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Entered according to act of Congress, in the year 1832, by T. Harries, in the Clerk's office of the District Court of the United States, for the Southern District of New-York.

THOMAS HARRIES, Printer, 72 Bowery.


This book is called into being by the voice of friendship. It is a slight memorial which the author would leave behind him to perpetuate his memory among the virtuous and the good. The object of writing it will be obtained if it shall promote generous sentiments, shall elevate the standard of the morality and purify the taste of the reader. To deepen the impressions of a short acquaintance, to rescue from oblivion the labors of hours that have been snatched from the absorbing routine of public duties, and to repeat from the quiet page some thoughts that may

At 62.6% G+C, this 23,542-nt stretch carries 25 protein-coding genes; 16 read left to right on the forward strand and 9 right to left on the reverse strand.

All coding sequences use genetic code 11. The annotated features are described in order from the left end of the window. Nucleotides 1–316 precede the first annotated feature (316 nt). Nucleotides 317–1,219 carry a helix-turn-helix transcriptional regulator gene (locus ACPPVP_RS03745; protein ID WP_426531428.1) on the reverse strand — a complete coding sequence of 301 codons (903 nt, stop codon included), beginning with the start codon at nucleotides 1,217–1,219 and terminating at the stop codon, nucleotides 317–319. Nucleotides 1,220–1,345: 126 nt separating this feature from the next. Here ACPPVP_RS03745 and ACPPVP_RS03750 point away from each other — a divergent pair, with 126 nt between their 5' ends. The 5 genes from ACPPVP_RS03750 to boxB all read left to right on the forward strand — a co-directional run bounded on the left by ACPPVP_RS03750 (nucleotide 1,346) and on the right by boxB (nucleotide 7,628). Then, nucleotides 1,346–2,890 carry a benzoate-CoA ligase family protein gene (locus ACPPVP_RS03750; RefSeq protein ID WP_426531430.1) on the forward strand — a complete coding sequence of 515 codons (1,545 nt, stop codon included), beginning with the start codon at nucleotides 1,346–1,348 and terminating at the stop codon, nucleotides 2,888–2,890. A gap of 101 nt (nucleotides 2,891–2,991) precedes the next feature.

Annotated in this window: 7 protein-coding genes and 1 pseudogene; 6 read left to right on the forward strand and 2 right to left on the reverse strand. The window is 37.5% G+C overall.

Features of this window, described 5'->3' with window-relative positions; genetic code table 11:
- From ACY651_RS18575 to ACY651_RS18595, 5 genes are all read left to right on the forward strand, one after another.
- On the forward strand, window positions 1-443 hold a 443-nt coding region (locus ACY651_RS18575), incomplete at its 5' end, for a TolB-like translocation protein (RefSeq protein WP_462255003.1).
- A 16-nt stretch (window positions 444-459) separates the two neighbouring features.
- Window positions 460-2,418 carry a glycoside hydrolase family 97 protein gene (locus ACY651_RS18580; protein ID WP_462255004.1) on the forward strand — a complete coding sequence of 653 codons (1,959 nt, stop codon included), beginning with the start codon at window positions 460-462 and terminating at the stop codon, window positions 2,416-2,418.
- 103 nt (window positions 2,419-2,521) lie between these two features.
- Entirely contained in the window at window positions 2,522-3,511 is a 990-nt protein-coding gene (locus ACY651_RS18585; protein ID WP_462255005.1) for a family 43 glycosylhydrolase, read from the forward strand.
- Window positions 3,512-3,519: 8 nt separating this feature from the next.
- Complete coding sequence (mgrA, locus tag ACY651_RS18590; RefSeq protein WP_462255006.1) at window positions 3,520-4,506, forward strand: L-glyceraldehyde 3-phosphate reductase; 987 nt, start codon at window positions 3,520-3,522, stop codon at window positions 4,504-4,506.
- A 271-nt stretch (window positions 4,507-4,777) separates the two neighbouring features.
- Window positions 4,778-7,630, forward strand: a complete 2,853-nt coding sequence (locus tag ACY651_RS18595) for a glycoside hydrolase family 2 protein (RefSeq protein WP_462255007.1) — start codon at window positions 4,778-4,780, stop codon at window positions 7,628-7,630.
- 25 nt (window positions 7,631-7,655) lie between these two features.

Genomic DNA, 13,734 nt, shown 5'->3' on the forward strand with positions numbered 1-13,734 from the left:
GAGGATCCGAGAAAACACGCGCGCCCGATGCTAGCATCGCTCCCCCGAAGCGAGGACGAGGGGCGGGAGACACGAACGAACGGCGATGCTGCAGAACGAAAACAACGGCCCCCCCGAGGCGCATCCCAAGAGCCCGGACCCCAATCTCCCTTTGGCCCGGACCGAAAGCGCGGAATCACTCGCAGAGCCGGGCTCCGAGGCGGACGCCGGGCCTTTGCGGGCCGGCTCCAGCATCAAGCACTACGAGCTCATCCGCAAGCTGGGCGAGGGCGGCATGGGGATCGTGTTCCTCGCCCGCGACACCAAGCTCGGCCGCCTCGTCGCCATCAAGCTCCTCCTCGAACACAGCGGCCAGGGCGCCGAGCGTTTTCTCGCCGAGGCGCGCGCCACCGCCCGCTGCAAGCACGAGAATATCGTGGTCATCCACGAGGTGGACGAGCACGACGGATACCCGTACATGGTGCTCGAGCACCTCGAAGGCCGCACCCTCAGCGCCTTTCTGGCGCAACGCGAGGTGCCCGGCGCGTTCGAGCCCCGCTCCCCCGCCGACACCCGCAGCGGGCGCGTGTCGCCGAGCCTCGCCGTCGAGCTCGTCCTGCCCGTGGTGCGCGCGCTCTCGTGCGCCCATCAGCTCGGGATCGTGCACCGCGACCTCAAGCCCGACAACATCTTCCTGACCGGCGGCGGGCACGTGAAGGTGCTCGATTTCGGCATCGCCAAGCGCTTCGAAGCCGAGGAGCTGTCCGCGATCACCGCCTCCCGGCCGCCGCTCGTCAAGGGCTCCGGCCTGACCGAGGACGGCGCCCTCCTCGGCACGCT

have been uttered from the pulpit,

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are motives of sufficient strength with the author to induce him to gather up a small volume of fugitive compositions, many

of which have been before presented to the public in various forms and through various channels. Although the subjects may

be diversified, yet the author hopes the unity of one spirit rules in them all-the spirit of kindness to man and love to God,

The noiseless flight of time, which, with hasty wing like a bird of passage, is bound to another clime, renders it most important that what we would do on earth should be done quickly. The track made on the ocean sands by the sea-fowl is not more evanescent than the life of man. The warning of inspiration-work while the day lasts, for the night soon cometh wherein no man can work-is reiterated by the united voices of nature and providence. Whether it be the work of repentance, or of literature, or of art, soon it must be done, or an irrevocable

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